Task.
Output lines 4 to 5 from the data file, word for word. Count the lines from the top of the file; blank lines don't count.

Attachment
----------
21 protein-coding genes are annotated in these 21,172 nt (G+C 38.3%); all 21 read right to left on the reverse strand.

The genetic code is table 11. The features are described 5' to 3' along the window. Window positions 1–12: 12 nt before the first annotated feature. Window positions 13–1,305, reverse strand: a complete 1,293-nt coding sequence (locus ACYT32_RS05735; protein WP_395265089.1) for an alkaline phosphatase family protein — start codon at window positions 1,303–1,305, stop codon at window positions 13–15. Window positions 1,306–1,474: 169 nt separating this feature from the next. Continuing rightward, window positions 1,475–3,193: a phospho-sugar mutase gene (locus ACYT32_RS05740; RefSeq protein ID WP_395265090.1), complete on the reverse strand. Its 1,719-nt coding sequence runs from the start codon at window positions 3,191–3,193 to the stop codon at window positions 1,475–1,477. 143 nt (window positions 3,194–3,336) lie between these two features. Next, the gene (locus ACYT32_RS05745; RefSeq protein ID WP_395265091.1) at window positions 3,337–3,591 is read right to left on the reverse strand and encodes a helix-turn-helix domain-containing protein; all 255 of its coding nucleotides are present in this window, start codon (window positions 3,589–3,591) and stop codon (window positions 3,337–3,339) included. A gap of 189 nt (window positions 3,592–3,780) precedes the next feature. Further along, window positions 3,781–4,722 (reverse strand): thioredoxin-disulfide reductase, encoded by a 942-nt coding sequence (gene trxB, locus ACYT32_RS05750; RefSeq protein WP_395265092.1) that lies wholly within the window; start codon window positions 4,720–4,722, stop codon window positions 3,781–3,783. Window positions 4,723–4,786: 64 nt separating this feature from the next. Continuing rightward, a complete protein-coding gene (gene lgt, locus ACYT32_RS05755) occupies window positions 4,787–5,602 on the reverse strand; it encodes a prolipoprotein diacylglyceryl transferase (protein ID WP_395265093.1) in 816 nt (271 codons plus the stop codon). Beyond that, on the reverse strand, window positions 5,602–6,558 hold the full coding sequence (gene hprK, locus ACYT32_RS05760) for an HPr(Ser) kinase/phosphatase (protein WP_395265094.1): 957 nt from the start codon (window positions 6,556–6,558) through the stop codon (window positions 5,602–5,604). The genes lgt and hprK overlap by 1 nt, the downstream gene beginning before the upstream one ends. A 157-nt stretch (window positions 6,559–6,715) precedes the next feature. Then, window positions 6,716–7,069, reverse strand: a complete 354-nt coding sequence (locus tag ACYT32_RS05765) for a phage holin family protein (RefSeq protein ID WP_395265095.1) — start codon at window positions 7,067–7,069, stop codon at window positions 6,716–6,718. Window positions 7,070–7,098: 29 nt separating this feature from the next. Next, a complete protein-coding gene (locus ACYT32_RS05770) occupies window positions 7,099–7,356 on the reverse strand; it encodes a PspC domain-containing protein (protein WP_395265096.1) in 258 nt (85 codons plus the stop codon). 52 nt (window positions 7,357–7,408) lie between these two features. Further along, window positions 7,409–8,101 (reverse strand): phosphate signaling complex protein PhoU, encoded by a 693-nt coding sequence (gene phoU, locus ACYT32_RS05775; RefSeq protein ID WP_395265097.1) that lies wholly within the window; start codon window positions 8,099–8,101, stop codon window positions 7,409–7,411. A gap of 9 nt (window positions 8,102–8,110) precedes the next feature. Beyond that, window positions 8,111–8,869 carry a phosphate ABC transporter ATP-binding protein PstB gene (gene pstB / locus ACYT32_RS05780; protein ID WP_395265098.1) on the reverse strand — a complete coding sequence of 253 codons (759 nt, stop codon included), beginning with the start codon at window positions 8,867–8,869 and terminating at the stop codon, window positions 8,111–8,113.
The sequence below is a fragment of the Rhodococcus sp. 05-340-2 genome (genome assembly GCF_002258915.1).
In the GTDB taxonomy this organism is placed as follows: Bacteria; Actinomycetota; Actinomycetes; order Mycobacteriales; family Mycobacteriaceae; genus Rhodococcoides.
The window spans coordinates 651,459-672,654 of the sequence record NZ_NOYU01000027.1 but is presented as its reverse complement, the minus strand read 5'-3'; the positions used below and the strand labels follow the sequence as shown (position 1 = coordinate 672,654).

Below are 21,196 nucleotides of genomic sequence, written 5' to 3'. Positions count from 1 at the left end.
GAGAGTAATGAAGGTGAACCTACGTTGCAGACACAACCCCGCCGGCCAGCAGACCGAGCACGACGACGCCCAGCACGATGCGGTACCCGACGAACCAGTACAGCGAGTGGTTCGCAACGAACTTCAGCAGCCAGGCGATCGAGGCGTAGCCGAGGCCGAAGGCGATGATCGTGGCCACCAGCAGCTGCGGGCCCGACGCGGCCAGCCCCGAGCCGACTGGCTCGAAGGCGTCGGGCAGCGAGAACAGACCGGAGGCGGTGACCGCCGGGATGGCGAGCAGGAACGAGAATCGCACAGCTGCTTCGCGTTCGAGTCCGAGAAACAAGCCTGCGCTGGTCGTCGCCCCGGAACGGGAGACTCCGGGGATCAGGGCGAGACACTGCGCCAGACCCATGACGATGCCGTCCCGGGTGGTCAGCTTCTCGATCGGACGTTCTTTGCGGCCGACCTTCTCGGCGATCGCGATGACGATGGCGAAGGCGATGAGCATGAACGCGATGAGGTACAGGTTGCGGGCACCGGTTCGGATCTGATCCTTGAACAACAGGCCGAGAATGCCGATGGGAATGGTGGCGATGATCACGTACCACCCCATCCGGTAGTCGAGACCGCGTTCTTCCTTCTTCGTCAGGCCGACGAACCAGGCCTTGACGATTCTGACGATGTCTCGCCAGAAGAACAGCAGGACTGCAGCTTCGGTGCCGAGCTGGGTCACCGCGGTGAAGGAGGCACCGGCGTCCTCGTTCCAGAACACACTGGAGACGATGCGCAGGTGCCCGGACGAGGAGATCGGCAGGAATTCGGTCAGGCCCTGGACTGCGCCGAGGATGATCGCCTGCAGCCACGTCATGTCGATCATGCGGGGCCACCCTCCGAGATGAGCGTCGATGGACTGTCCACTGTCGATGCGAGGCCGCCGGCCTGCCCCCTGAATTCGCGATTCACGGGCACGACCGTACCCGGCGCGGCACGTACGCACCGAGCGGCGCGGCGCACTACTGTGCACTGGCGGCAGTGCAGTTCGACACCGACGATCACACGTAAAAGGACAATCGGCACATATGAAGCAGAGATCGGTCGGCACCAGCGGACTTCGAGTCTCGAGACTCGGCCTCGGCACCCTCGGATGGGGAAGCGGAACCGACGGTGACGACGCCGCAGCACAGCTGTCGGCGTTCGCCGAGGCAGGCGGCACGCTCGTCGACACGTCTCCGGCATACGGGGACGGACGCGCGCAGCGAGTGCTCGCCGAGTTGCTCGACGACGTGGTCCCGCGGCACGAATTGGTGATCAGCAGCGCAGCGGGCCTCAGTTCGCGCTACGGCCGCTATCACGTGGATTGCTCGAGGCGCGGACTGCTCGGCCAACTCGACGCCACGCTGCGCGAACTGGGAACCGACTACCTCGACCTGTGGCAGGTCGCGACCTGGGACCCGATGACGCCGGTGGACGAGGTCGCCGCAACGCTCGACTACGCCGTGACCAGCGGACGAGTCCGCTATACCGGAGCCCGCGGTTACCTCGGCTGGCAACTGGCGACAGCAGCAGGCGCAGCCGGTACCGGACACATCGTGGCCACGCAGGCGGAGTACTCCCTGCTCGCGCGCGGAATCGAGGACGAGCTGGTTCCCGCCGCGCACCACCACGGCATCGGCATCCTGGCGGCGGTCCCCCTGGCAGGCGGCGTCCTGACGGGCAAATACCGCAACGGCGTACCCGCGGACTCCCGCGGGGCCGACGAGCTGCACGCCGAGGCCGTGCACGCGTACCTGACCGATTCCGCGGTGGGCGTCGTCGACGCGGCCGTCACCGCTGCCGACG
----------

In the GTDB taxonomy this organism is placed as follows: Bacteria; Actinomycetota; Actinomycetes; order Mycobacteriales; family Mycobacteriaceae; genus Rhodococcoides.
The window spans coordinates 651,459-672,654 of the sequence record NZ_NOYU01000027.1 but is presented as its reverse complement, the minus strand read 5'-3'; the positions used below and the strand labels follow the sequence as shown (position 1 = coordinate 672,654).